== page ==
Poverty articles

This page contains a selection of articles and editorials from our Poverty journal. Published three times a year, it is sent to all CPAG members as part of the membership package.

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  • Editorial: Poverty 159

    Issue 159 (Winter 2018)

    The appointment of the new Secretary of State for Work and Pensions, Esther McVey, has caused a stir, especially coming shortly after her predecessor had shown some willingness to address universal credit design problems. In last year’s Budget he reduced the initial wait for payments from six to five weeks and announced two weeks’ extra housing benefit for people who would otherwise struggle to pay their rent, as well as announcing that larger advances would be available.

  • The importance of income for children and families: an updated review of the evidence

    Issue 159 (Winter 2018)

    It is an all too familiar fact that children from low-income households tend to do less well than children whose parents are better off. They have worse health, do less well at school, and are more likely to have behavioural problems. In a systematic evidence review conducted in 2013, Kerris Cooper and Kitty Stewart found clear confirmation that low income is itself one reason for these worse outcomes, and not just a proxy for other factors such as parental education.

  • Implementing universal credit

    Issue 159 (Winter 2018)

    The implementation of universal credit has been beset with problems. Here, Ros White considers the effect on claimants of the delays to the universal credit roll-out and the government’s failure to fully address the complexities involved.

    More from Poverty 159

  • The austerity generation: the impact of cuts to universal credit on family incomes and child poverty

    Issue 159 (Winter 2018)

    CPAG’s new report, The Austerity Generation, sets out the effect of a decade of cuts to social security on family incomes and child poverty, based on modelling by the Institute for Public Policy Research.

  • Interview: Paul Gray

    Issue 159 (Winter 2018)

    The Social Security Advisory Committee (SSAC) is an independent, non-partisan, statutory body of experts, set up in 1980 to advise the Secretary of State on secondary legislation and to scrutinise how social security policy will be implemented. It also carries out independent work to build an evidence base, stimulate debate and introduce new thinking. Paul Gray has chaired SSAC since 2011, following a career in the civil service which included roles as second permanent secretary at the Department for Work and Pensions (DWP) and chair at HM Revenue and Customs.

  • Twenty-first century working welfare: the experiences of lone mothers and their children

    Issue 158 (Autumn 2017)

    ‘A welfare system that recognises work is the best route out of poverty.’

    ‘The best route out of poverty is through work.’

  • It’s poverty, not worklessness

    Issue 158 (Autumn 2017)

    For the last 20 years there has been a mantra among the UK political classes that work is the best solution to poverty. It was the background to the welfare-to-work New Deal programmes in the 2000s. Since 2010, it has been reinforced with more benefit conditionality and punitive sanctions and it has been used to justify many of the austerity measures: the freezing of working-age benefits, the benefit cap, the two-child policy, cuts to employment and support allowance, the bedroom tax and rent limits in housing benefit.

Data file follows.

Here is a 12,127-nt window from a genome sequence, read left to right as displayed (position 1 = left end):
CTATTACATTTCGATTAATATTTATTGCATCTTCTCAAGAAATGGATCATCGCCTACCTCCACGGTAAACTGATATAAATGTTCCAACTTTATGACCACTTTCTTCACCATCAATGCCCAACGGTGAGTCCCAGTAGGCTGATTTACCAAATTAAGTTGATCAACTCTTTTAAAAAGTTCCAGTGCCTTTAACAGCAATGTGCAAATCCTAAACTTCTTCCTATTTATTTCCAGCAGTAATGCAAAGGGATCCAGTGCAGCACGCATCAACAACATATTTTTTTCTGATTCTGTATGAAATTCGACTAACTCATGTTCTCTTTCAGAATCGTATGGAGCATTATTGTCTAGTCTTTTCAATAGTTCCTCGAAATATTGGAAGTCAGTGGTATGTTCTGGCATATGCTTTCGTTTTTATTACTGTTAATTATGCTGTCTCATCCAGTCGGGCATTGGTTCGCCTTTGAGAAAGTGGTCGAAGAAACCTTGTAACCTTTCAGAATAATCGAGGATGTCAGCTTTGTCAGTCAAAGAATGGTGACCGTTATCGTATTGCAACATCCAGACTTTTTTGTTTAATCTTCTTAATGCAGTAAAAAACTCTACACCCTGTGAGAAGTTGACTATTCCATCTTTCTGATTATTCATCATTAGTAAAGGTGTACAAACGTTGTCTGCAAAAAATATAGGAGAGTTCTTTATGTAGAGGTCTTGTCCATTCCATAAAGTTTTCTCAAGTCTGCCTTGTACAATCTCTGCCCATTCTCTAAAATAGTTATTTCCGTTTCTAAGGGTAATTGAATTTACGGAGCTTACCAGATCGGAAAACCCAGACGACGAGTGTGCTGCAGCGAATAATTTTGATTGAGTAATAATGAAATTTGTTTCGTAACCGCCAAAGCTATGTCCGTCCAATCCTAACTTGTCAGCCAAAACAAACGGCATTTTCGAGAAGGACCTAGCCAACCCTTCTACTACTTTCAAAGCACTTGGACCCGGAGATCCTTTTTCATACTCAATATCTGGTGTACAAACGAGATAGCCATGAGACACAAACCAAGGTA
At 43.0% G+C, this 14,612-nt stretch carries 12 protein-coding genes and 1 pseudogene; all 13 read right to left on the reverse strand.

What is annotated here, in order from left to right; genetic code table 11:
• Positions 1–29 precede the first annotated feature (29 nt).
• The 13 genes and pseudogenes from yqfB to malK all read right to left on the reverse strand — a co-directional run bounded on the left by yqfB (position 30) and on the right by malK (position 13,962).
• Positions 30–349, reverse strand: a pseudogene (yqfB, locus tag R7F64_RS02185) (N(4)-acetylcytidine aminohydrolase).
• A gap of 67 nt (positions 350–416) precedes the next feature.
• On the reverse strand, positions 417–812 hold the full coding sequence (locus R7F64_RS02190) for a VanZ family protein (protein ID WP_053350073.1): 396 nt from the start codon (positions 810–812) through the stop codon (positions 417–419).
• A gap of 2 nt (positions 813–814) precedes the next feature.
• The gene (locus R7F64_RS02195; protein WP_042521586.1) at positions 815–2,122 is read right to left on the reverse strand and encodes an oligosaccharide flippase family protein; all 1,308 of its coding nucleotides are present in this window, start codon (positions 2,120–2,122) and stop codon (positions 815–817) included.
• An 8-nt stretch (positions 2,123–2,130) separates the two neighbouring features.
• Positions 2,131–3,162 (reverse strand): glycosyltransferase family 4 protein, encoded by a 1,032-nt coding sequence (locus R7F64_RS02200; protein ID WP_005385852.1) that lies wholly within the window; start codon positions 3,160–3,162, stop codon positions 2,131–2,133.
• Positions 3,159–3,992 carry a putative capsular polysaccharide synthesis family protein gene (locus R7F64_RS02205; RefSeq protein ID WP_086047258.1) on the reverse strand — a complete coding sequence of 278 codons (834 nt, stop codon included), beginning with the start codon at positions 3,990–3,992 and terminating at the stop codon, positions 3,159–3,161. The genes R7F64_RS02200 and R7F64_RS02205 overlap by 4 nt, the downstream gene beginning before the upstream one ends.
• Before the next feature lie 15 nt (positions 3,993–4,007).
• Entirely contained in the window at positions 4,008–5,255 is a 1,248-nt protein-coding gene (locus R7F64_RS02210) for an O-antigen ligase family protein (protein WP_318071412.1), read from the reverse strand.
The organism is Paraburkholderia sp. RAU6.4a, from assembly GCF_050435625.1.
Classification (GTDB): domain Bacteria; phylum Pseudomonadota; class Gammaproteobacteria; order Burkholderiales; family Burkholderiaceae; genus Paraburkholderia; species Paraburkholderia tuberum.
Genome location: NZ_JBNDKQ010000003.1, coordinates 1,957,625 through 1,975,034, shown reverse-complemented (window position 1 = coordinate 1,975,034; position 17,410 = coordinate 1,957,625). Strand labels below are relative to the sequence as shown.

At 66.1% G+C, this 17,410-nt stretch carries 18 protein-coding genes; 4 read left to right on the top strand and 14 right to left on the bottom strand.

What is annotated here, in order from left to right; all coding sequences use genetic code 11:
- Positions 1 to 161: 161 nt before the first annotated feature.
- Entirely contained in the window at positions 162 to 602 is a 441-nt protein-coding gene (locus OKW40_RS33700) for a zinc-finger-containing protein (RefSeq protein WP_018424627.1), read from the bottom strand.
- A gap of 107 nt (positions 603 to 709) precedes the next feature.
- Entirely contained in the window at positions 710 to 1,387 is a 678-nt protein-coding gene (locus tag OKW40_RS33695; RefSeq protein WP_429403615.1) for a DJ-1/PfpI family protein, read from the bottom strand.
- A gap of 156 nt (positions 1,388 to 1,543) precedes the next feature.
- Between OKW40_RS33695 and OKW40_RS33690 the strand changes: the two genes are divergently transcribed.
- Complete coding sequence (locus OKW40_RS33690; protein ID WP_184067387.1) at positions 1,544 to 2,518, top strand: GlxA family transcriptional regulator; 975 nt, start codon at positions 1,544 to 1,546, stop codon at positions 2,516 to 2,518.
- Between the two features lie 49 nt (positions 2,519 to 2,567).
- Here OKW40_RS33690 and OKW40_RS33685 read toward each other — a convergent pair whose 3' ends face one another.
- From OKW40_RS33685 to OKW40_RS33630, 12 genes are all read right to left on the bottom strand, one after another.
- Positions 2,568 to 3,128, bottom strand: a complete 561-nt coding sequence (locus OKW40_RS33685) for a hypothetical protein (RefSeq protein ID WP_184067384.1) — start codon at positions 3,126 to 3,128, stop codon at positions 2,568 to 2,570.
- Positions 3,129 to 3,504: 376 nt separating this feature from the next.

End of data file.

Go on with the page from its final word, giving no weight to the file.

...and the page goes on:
• The growth of emergency food provision to children

    Issue 158 (Autumn 2017)

    In 2016/17, Trussell Trust food banks provided 436,938 food parcels to children. The increasing use of food projects by children, together with evidence on the rising levels of food insecurity, has drawn attention to the level of hunger experienced by families with children across the UK. Hannah Lambie-Mumford reviews the research and suggests what the policy response should be.

    More from Poverty 158

  • Editorial: Poverty 158

    Issue 158 (Autumn 2017)

    As this editorial is being written, Theresa May has just given her closing speech to the Conservative Party conference. Pressure has been building on the government to dial back austerity, improve the affordability of housing, do more to create financial security for young people, and fix its flagship welfare reform programme: the now infamous universal credit. The articles in this issue highlight some of the challenges it might have addressed: the cost of austerity for single parents, the rise of food bank use, and the growing problem of in-work poverty.

  • ‘Loud and clear’ no more: the shift from child poverty to ‘troubled families’

    Poverty 157 (Summer 2017)

    The legally binding commitment to eradicate child poverty, once agreed upon by all our main political parties, no longer exists. Instead, the social policy focus at the current time is on ‘troubled’ and ‘workless’ families. Stephen Crossley examines the shifts that have taken place in recent years, highlighting some causes for concern.